Nintendo Halts the Use of Switch Emulators

Nintendo puts a stop to switch emulators

Nintendo Takes Action Against Emulators for Switch Games

Nintendo has announced its decision to crack down on emulators for Switch games. The company is taking action against dumping tools that extract encrypted keys from purchased Switch games, making them usable on other devices. Programs can then use this to create images that emulators can use to play Switch games on Android devices and PCs. In response, Nintendo has filed copyright complaints on Github against dumping tool Lockpick RCM and numerous forks, arguing that they violate the Digital Millennium Copyright Act (DMCA). The DMCA prohibits circumventing technological measures designed to protect against unauthorized access to copyrighted works.

Actions Taken Against Skyline and Ryujinx

Nintendo’s action against Lockpick also affects developers of emulators. The Android emulator Skyline has announced it will no longer be developed, citing the risks associated with a possible lawsuit. The team stated that they cannot proceed knowing they may be infringing upon copyright. In contrast, the developers of the Ryujinx emulator have announced that they will continue their work.

Legal Considerations

Many users consider dumping their own keys to be legal and justified because it requires an original copy of the game. However, emulators can also be fed with black copies that other people have made and distributed on the Internet. Before the release of “The Legend of Zelda: Tears of the Kingdom,” black copies were already being distributed online, which is a red flag for Nintendo.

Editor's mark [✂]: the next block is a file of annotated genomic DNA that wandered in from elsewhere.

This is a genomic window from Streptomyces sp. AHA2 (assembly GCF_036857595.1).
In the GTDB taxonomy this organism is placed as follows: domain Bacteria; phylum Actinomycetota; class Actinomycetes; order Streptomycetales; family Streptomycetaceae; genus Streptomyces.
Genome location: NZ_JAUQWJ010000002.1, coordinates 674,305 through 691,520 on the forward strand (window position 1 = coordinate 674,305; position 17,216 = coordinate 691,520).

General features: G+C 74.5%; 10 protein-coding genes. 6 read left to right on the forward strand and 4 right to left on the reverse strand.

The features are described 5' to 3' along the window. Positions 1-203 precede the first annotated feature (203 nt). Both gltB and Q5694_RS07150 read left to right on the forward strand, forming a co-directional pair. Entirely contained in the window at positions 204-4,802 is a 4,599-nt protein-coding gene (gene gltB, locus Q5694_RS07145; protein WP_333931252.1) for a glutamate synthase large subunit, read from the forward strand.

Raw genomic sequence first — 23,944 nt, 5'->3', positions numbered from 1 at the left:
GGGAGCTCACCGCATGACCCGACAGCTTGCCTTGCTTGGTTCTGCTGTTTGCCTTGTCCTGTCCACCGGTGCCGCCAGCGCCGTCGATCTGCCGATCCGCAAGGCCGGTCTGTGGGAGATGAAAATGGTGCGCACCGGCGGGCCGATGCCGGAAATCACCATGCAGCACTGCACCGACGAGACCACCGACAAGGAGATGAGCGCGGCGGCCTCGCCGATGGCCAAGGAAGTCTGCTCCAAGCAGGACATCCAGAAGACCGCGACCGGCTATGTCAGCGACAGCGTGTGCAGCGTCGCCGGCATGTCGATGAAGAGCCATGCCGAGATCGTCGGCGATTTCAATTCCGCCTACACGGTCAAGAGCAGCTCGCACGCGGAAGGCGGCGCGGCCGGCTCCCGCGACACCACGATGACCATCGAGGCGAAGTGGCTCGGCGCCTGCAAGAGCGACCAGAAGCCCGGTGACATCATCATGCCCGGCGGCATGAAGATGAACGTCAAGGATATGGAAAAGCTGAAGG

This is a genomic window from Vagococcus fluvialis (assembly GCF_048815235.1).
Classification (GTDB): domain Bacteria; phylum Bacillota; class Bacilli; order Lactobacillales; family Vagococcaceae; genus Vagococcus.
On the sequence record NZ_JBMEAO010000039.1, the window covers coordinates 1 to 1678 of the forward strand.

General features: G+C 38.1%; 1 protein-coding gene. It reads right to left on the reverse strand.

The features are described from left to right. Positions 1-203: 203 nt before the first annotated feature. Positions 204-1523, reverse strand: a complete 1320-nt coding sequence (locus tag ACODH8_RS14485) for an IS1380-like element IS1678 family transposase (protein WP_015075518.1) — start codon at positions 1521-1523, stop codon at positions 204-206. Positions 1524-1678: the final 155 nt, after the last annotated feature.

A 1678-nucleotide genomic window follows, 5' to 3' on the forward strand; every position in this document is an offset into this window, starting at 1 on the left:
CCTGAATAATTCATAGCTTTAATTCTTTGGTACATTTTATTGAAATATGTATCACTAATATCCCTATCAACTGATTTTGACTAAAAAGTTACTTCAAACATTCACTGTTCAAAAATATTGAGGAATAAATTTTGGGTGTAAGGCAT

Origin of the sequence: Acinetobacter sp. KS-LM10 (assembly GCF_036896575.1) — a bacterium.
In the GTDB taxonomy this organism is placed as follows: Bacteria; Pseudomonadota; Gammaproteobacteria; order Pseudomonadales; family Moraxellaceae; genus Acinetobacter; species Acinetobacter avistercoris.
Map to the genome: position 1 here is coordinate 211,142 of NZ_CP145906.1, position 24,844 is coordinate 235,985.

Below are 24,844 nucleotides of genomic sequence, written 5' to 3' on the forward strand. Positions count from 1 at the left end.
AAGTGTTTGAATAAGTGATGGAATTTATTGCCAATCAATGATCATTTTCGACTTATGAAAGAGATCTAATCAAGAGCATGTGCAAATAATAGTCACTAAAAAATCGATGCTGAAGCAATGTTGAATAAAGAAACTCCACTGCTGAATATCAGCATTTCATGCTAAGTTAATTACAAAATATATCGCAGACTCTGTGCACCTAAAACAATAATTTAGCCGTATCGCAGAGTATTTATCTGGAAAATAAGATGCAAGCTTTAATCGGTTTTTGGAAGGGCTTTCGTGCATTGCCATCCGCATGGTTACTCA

Timing of Copyright Complaints

The timing of Nintendo’s copyright complaints is notable, as “The Legend of Zelda: Tears of the Kingdom” will be released on May 12, marking the most important exclusive Switch game in years. Even before the release, black copies of the title were distributed online, which can be emulated and played on other devices, a development sure to irk Nintendo.

Nintendo’s Past Legal Action

Nintendo has taken legal action in the past to protect its Switch. In 2020, the Japanese company filed lawsuits against the operators of several websites that sell hacks for the Nintendo Switch. A Canadian provider of hacking tools was even sentenced to prison, though he has since been released early.

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